Germany's biggest synagogue has reopened in a special ceremony attended by political leaders and Holocaust survivors from around the world.
The building survived being set ablaze in 1938
The building in the east of Berlin, topped with a stunning blue dome, has been described as one of the jewels of Germany's Jewish community.
The place of worship was built more than one hundred years ago.
But having survived both Nazi rule and communism, it had gradually fallen into a state of disrepair.
The restoration was funded by Berlin city authorities with the help of lottery money.
The synagogue, on Rykestrasse, was set ablaze on Kristallnacht - the night in 1938 when many Jewish temples, homes and businesses were torched - but it narrowly avoided destruction.
It also survived atheist East Germany, although under communism the synagogue slowly fell into decay and disrepair.
Now the country's biggest synagogue has received a multi-million-dollar makeover and is open for worship again.
Originally built in 1904, the neo-classical construction was closed for more than three years for the 4.5 million euro ($6 million, £3 million) refit.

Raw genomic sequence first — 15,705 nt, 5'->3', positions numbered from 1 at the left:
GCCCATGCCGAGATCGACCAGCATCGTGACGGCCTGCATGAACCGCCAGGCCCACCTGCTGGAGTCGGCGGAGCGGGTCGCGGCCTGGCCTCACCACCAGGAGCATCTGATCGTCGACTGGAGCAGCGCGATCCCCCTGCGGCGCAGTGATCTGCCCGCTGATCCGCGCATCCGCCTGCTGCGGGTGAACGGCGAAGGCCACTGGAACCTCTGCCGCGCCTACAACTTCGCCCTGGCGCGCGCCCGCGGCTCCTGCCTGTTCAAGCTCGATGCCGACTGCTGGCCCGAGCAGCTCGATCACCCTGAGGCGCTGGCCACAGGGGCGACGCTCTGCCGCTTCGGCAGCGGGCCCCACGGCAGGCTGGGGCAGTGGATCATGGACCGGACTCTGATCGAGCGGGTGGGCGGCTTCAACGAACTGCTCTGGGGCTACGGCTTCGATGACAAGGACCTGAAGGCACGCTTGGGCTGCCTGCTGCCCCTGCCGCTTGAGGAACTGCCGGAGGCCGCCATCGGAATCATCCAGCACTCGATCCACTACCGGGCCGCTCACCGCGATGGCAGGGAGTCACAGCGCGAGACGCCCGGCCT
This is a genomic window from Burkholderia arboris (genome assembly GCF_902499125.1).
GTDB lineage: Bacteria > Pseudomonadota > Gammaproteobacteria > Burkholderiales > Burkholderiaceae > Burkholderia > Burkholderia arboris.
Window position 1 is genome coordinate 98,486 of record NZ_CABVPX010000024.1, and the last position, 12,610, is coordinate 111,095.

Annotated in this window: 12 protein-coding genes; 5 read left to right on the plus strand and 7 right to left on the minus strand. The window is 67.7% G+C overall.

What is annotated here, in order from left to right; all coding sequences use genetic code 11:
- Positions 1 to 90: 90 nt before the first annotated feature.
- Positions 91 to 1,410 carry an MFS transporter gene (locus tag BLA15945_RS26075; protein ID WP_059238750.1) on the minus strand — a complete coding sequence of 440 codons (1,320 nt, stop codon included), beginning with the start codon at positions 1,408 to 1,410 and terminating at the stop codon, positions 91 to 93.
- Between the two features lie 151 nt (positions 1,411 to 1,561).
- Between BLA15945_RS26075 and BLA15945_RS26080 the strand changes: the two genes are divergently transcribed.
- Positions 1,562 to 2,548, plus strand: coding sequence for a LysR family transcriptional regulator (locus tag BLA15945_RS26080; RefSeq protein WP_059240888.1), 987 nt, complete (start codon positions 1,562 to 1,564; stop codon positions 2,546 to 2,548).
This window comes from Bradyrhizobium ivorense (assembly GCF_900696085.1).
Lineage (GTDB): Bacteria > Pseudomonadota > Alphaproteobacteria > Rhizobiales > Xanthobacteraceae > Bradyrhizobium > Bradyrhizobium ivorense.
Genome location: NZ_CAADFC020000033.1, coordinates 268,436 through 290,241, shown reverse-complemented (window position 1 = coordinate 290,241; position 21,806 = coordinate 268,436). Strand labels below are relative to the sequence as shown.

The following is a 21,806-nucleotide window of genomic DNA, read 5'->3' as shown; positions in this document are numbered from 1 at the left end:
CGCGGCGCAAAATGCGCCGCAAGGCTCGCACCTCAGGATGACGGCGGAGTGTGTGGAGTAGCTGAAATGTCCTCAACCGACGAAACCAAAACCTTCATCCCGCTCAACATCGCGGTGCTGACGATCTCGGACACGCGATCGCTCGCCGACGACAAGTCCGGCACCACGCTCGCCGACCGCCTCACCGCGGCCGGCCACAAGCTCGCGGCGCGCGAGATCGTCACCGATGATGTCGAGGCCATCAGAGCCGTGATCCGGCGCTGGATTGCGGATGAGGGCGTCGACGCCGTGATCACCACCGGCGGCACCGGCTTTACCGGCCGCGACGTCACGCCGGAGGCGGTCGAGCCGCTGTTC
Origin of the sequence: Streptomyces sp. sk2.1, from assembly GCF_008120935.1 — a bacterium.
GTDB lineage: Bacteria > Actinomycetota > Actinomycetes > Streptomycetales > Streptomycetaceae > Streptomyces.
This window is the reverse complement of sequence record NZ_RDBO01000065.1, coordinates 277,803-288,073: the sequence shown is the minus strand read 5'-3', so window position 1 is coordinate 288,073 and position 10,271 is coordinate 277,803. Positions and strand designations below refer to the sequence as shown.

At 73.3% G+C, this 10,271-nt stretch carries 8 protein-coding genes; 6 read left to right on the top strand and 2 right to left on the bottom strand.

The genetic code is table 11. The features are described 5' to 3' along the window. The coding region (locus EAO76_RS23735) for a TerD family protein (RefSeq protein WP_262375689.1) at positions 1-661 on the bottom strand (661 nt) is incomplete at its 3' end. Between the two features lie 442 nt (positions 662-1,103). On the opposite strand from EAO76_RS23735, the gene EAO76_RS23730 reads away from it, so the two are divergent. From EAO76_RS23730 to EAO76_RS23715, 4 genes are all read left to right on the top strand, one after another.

Architects Ruth Golan and Kay Zareh have used three surviving black and white photographs of the original building to recreate its original appearance.
Among the guests at the inauguration ceremony was a 94-year-old rabbi named Leo Trepp, who preached at the synagogue in the 1930s.
He told the AFP news agency that the reopening was a "miracle".
The BBC's Steve Rosenberg, in Berlin, says that there has been a revival of Jewish life and culture in Germany in recent years, helped by an influx of mainly Russian-speaking Jews from former Soviet states.
This has helped modern Germany boast one of the fastest-growing Jewish communities in the world.